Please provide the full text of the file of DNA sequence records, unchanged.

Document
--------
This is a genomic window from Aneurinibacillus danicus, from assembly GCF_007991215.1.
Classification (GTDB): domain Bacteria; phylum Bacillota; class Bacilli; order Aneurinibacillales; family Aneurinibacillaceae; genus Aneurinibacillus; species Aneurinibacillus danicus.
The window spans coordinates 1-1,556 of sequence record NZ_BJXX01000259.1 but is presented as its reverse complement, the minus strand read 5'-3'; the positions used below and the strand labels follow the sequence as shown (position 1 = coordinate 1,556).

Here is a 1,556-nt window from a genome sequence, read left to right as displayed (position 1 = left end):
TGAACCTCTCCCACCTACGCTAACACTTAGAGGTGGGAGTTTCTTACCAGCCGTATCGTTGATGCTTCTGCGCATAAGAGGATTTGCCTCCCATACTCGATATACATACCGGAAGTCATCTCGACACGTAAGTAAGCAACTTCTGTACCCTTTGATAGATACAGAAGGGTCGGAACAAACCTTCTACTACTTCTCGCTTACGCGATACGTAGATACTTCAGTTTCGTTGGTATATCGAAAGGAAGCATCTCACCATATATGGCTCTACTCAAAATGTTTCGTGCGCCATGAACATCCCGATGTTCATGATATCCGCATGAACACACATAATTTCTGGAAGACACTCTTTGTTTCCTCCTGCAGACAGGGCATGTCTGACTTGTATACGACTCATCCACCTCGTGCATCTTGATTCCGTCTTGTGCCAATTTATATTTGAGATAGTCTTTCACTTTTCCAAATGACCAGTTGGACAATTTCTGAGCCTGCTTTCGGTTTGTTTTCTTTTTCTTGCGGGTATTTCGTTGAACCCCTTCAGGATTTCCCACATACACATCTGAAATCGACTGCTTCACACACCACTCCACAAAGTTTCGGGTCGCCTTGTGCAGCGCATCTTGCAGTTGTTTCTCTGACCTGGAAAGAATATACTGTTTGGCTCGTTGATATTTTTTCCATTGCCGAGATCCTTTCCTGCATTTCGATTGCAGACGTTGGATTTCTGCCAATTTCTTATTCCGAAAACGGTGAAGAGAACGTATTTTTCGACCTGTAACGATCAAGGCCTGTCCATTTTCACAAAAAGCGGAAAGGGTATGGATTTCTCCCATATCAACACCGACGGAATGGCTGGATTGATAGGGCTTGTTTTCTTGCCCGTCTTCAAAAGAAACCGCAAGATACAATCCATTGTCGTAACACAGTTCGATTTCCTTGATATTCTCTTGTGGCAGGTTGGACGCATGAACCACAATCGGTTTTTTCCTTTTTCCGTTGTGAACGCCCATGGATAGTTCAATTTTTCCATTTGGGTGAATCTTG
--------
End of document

This is a genomic window from Aneurinibacillus danicus, from assembly GCF_007991215.1.
Classification (GTDB): domain Bacteria; phylum Bacillota; class Bacilli; order Aneurinibacillales; family Aneurinibacillaceae; genus Aneurinibacillus; species Aneurinibacillus danicus.
The window spans coordinates 1-1,556 of sequence record NZ_BJXX01000259.1 but is presented as its reverse complement, the minus strand read 5'-3'; the positions used below and the strand labels follow the sequence as shown (position 1 = coordinate 1,556).

Here is a 1,556-nt window from a genome sequence, read left to right as displayed (position 1 = left end):
TGAACCTCTCCCACCTACGCTAACACTTAGAGGTGGGAGTTTCTTACCAGCCGTATCGTTGATGCTTCTGCGCATAAGAGGATTTGCCTCCCATACTCGATATACATACCGGAAGTCATCTCGACACGTAAGTAAGCAACTTCTGTACCCTTTGATAGATACAGAAGGGTCGGAACAAACCTTCTACTACTTCTCGCTTACGCGATACGTAGATACTTCAGTTTCGTTGGTATATCGAAAGGAAGCATCTCACCATATATGGCTCTACTCAAAATGTTTCGTGCGCCATGAACATCCCGATGTTCATGATATCCGCATGAACACACATAATTTCTGGAAGACACTCTTTGTTTCCTCCTGCAGACAGGGCATGTCTGACTTGTATACGACTCATCCACCTCGTGCATCTTGATTCCGTCTTGTGCCAATTTATATTTGAGATAGTCTTTCACTTTTCCAAATGACCAGTTGGACAATTTCTGAGCCTGCTTTCGGTTTGTTTTCTTTTTCTTGCGGGTATTTCGTTGAACCCCTTCAGGATTTCCCACATACACATCTGAAATCGACTGCTTCACACACCACTCCACAAAGTTTCGGGTCGCCTTGTGCAGCGCATCTTGCAGTTGTTTCTCTGACCTGGAAAGAATATACTGTTTGGCTCGTTGATATTTTTTCCATTGCCGAGATCCTTTCCTGCATTTCGATTGCAGACGTTGGATTTCTGCCAATTTCTTATTCCGAAAACGGTGAAGAGAACGTATTTTTCGACCTGTAACGATCAAGGCCTGTCCATTTTCACAAAAAGCGGAAAGGGTATGGATTTCTCCCATATCAACACCGACGGAATGGCTGGATTGATAGGGCTTGTTTTCTTGCCCGTCTTCAAAAGAAACCGCAAGATACAATCCATTGTCGTAACACAGTTCGATTTCCTTGATATTCTCTTGTGGCAGGTTGGACGCATGAACCACAATCGGTTTTTTCCTTTTTCCGTTGTGAACGCCCATGGATAGTTCAATTTTTCCATTTGGGTGAATCTTG